1. Step 1 Install a DMX software controller on your PC, Mac, iPad, or other device.
    If the audio you're playing is coming through your computer, phone, or tablet, using a software DMX controller should come naturally. You'll find free and paid DMX controller apps and/or VST plugins (if you're using a DAW like Ableton Live or FL Studio).
    • Be sure to choose software that is intended to work with audio triggers. For example, if you want to trigger DMX lighting with MIDI from Ableton Live, you'll need a DMX software controller that supports MIDI like ENTTEC DMXIS.
    • Before settling on software, make sure that software supports the lighting fixtures and other devices you want to control.
  2. Step 2 Get a DMX dongle or interface.
    A USB-to-DMX or ethernet-to-DMX dongle or interface lets you connect your computer or tablet to your DMX lighting system. Check the DMX controller app you want to use to learn which type of dongle or interface you'll need.
    • If you're using a tablet, look for a Wi-Fi DMX interface or an ethernet-to-DMX interface, which would require a Lightning-to-ethernet adapter.
    • Some DMX controller software comes with an interface.
  3. Step 3 Connect a DMX cable into your lighting fixture's DMX input.
    Make sure your DMX light is turned on, in DMX control mode, and set to DMX channel 1.
    • If you have multiple light fixtures, connect the cable to the first light in the daisy chain.
    • If you only have one DMX device, plug a DMX terminator into its output to end the chain.
    • While DMX cables look like XLR cables, they are different. Don't use an XLR/microphone cable for DMX devices, as they can't carry data.
  4. Step 4 Connect the other end of the DMX cable to your interface or dongle.
    It's the three-hole port on the interface.
  5. Step 5 Connect the interface or dongle to your computer, phone, or tablet.
    Depending on the ports on your computer or device, you might need to use an adapter, such as a USB-C to USB-A adapter.
  6. Step 6 Patch your lighting fixtures in the software controller.
    The steps to do this are going to be different depending on the software you're using. The software will scan for compatible DMX device and you'll be able to address them as you want.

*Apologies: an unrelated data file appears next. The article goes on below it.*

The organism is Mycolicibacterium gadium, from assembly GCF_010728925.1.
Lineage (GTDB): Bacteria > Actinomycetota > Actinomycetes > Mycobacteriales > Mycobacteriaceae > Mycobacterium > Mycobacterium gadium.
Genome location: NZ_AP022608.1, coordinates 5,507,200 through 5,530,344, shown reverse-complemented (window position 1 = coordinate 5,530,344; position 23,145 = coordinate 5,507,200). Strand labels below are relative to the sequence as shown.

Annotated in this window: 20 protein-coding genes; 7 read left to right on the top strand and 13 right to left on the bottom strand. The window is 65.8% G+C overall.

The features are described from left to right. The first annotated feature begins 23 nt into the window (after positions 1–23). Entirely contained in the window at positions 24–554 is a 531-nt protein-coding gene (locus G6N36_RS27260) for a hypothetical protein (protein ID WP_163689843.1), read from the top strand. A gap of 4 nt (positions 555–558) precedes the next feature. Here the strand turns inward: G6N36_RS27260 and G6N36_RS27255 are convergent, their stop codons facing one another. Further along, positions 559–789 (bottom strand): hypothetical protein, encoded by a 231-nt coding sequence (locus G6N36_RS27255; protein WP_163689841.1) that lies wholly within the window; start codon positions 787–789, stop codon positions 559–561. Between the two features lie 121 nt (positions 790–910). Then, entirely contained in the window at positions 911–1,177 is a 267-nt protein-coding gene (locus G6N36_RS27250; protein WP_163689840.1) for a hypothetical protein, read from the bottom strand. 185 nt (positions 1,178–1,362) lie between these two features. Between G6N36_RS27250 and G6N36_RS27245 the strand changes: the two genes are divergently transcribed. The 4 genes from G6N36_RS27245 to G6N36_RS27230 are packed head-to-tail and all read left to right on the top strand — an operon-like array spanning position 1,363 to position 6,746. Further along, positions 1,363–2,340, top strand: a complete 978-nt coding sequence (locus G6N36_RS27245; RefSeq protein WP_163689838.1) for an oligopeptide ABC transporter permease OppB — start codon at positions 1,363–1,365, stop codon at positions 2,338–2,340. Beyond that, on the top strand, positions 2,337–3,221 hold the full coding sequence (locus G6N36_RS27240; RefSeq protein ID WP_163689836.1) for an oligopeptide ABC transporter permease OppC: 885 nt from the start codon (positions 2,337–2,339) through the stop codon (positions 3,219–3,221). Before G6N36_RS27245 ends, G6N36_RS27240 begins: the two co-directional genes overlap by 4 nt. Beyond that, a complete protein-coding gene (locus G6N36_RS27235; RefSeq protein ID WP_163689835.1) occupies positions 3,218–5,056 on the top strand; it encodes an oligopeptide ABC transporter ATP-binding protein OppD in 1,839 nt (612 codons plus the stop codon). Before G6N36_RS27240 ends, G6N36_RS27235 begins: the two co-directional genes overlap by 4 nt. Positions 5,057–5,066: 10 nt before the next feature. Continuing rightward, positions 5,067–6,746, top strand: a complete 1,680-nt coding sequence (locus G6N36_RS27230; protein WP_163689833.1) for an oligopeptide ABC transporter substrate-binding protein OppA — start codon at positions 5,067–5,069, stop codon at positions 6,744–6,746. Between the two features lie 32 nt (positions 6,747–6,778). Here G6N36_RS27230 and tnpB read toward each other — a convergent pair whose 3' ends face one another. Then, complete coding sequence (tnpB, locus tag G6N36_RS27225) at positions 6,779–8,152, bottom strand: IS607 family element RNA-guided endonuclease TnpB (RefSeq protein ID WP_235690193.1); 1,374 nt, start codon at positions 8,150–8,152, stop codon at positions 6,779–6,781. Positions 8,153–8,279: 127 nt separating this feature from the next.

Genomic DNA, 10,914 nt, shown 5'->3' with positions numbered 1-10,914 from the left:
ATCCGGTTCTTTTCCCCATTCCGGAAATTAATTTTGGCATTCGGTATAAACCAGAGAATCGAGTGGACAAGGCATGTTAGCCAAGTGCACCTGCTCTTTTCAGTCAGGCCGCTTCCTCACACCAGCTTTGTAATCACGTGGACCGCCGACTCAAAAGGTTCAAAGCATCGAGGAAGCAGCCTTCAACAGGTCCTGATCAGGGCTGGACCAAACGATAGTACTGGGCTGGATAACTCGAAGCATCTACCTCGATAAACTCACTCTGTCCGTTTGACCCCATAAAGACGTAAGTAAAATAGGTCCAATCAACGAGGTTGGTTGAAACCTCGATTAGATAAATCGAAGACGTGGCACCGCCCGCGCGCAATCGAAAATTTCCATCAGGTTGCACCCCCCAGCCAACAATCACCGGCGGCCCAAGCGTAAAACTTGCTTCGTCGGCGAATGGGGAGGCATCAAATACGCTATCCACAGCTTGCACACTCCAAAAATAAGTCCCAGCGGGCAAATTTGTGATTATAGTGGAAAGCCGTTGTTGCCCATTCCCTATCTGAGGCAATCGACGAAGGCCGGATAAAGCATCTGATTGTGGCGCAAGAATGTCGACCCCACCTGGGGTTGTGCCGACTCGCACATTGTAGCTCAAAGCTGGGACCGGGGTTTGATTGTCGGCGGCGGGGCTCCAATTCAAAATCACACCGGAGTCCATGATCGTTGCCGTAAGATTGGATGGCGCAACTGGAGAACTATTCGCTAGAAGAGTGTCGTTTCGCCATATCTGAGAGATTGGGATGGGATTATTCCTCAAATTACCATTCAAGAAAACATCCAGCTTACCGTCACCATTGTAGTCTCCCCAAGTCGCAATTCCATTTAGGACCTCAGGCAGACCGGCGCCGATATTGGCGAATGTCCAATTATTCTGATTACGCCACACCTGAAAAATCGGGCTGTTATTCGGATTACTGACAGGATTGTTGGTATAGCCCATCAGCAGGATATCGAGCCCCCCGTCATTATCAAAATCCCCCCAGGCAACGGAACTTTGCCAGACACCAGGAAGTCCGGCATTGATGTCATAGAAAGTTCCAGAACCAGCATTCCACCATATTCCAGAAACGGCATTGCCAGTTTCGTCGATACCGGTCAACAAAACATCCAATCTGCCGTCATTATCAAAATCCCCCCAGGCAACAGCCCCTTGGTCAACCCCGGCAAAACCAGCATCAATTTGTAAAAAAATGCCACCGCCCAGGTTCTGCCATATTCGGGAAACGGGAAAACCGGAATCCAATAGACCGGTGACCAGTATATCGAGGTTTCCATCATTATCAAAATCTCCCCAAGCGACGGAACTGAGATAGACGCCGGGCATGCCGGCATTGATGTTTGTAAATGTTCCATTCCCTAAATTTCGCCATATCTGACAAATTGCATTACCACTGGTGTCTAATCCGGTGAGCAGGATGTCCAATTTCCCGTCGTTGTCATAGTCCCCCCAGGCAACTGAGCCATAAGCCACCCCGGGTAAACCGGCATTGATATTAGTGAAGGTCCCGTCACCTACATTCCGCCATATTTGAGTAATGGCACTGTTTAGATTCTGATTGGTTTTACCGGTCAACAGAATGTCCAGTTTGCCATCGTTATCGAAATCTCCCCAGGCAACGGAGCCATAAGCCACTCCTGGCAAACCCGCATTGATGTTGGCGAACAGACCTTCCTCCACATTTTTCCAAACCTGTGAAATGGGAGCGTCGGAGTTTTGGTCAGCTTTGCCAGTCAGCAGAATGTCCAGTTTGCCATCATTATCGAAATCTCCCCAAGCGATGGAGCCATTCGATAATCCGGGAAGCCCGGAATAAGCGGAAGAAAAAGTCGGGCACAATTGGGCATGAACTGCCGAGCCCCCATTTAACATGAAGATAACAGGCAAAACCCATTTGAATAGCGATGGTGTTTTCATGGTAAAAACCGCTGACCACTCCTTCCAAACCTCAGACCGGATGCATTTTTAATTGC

• Each fixture will need a starting address, which contains a bank of channels. Each channel reflects a different parameter, such as strobing or dimming, for that light.[2]
    • To control each fixture independently, you'll need to assign each a different starting address that's not in the same group of channels for another fixture.
    • Check the manual for your lights to find out how many channels it uses and what each channel does.
    • Some software is simply drag-and-drop—you'll select individual fixtures by manufacturer and drag them into your workspace to assign addresses.
  7. Step 7 Create your lighting scenes.
    Once your DMX lighting is set up in the software, you can customize the scenes that you want to trigger with audio, such as mixing colors and effects, using the faders in the software.[3]
  8. Step 8 Create and record light show.
    Now that you have some lighting preferences configured, you can use the software to create a show based on certain parameters, such as BPM or by MIDI trigger points that you add yourself.
    • Some software will automatically assign your scenes to specific points in the music without you having to record your own scene changes yourself.
    • To customize the triggers yourself, create a new MIDI track in your audio software and record the lighting changes you make as the song plays. When you play the track live, it will also trigger the DMX lighting.